That we have a new Strokes album is something of a minor miracle.
How do you establish your identity as an artist after the entire music press has created it on the basis of a few songs? This is the question the Strokes have been asking since 2003. Their first album, Is This It?, is still one of the best debut albums of all time, but the hype was so all-consuming that everything the Strokes have done since seems like an effort to distance themselves from that beginning. They’ve tried everything from abrasive cock-rock (First Impressions of Earth to spacey, offbeat synth experiments (their last two albums, essentially), but they’ve never quite been able to shed that identity. Thus the band has framed The New Abnormal as a sort of rebirth, a return to enlightened society after a decade wandering in the wilderness. Incredibly, that isn’t as much of an oversell as one would expect.
Since they reconvened in 2011, the defining characteristic of the Strokes has been inconsistency. Whatever merits Angles and Comedown Machine may have (and they were both better than people remember) were bogged down by the sharp left turns that came as a result of five individual songwriters unable to reach a consensus. As such, attempts to recapture the glory days of early Strokes were placed alongside self-consciously weird experiments with little consideration. The New Abnormal doesn’t have that problem. For the first time since Room on Fire, the band have arrived at a fully-formed, consistent sound. Some aspects of classic Strokes are still there–that rhythm section is as tight and metronomic as it has ever been–but they also incorporate some of the ideas that anchored their previous studio experiments into fully-formed songs. Albert Hammond and Nick Valensi’s guitars alternate between gritty and warm tones, while Julian Casablancas brings back the strangely affecting falsetto that carried his collaboration with Daft Punk. For the first time in years, a Strokes album sounds like it was made by a proper band.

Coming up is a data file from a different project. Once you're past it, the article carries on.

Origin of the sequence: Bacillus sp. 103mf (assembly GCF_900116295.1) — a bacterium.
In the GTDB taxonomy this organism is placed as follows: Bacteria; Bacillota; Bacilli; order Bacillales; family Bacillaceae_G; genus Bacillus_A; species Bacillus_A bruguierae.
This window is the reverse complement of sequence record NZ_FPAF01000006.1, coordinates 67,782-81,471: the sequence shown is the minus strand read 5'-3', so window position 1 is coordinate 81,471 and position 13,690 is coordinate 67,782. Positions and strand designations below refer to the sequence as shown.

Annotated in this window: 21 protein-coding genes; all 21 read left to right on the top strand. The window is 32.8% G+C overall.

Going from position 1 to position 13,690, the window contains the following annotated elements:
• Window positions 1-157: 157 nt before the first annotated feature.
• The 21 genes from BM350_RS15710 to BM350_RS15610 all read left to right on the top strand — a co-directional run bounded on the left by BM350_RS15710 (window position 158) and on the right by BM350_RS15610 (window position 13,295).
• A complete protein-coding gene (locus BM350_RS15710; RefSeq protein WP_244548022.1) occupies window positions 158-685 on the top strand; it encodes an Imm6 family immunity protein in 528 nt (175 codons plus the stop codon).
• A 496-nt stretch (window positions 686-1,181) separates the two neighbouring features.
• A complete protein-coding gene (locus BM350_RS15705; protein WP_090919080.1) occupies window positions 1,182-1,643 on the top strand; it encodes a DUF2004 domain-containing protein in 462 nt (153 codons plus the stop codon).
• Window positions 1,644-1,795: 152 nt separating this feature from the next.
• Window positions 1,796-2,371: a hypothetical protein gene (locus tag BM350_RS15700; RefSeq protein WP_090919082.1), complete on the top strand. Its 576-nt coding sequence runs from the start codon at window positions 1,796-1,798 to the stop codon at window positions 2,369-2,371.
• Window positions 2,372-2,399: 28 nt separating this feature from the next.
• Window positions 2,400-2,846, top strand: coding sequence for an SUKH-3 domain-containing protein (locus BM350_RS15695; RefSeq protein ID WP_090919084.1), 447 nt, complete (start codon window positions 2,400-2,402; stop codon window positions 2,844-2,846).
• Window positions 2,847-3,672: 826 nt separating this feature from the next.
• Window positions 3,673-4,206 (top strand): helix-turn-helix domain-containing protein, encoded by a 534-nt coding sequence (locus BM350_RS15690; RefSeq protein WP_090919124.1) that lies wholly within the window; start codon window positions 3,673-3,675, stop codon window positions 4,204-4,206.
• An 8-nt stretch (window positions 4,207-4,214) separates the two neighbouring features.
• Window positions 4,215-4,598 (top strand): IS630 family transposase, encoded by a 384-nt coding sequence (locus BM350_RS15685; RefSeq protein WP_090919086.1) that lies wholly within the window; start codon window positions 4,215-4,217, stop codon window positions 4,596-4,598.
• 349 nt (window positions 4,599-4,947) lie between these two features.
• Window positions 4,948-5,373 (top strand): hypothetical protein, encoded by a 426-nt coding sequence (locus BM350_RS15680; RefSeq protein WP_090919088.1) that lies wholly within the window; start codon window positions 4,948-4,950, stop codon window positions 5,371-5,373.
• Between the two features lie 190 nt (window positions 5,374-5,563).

However, the band’s past continues to haunt them, if only in how their songwriting method has changed over time. In comparison to the tight, concise Strokes albums of old, The New Abnormal is a shaggy-dog album if there ever was one. Where the band used to bring songs to an abrupt stop, they now stretch them out, allowing studio chatter to bleed in. What’s more, even with only nine tracks to pick from, the album comes up short on songs. The front half is absolutely loaded, with opener “The Adults are Talking” and single “Bad Decisions” among the undeniable highlights. However, the dour second half of the album fails to grab the listener. Elements are striking: Julian Casablancas’ lyrics on “Not the Same Anymore” and “Why Are Sundays So Depressing” are the most emotionally vulnerable things he’s ever written for the Strokes, and they do nail that delicate mix of detached cool and melancholy on the closing track “Ode to the Mets.” Mostly, though, the songs drag for a little longer than they need to, and over repeated listens, that can be numbing.
Still, that we have a new Strokes album is something of a minor miracle; all of the band members have made it clear that their solo projects are a bigger priority. It makes sense that they would think that way, too, as it seems every new Strokes project was fighting a losing battle with fans who, at the end of the day, just really want the early ‘00s to come back. The New Abnormal probably won’t satisfy those fans, but it demonstrates that the Strokes may still have a bright future ahead of them.